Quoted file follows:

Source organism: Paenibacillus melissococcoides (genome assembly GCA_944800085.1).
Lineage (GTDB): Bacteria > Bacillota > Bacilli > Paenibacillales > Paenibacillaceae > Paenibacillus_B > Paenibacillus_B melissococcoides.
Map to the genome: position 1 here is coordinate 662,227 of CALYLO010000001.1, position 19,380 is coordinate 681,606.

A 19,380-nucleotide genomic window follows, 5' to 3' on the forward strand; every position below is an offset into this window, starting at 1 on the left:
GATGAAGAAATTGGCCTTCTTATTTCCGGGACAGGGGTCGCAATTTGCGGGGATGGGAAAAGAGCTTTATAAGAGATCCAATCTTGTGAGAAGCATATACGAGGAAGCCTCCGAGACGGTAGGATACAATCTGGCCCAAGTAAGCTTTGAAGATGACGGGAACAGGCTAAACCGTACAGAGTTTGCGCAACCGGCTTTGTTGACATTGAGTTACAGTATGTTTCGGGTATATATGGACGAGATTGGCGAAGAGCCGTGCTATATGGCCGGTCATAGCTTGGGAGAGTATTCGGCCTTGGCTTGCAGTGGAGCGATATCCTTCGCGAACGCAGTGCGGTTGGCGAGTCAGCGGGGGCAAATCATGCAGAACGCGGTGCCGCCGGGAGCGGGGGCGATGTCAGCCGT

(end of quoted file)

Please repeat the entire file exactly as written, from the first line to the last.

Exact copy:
Source organism: Paenibacillus melissococcoides (genome assembly GCA_944800085.1).
Lineage (GTDB): Bacteria > Bacillota > Bacilli > Paenibacillales > Paenibacillaceae > Paenibacillus_B > Paenibacillus_B melissococcoides.
Map to the genome: position 1 here is coordinate 662,227 of CALYLO010000001.1, position 19,380 is coordinate 681,606.

A 19,380-nucleotide genomic window follows, 5' to 3' on the forward strand; every position below is an offset into this window, starting at 1 on the left:
GATGAAGAAATTGGCCTTCTTATTTCCGGGACAGGGGTCGCAATTTGCGGGGATGGGAAAAGAGCTTTATAAGAGATCCAATCTTGTGAGAAGCATATACGAGGAAGCCTCCGAGACGGTAGGATACAATCTGGCCCAAGTAAGCTTTGAAGATGACGGGAACAGGCTAAACCGTACAGAGTTTGCGCAACCGGCTTTGTTGACATTGAGTTACAGTATGTTTCGGGTATATATGGACGAGATTGGCGAAGAGCCGTGCTATATGGCCGGTCATAGCTTGGGAGAGTATTCGGCCTTGGCTTGCAGTGGAGCGATATCCTTCGCGAACGCAGTGCGGTTGGCGAGTCAGCGGGGGCAAATCATGCAGAACGCGGTGCCGCCGGGAGCGGGGGCGATGTCAGCCGT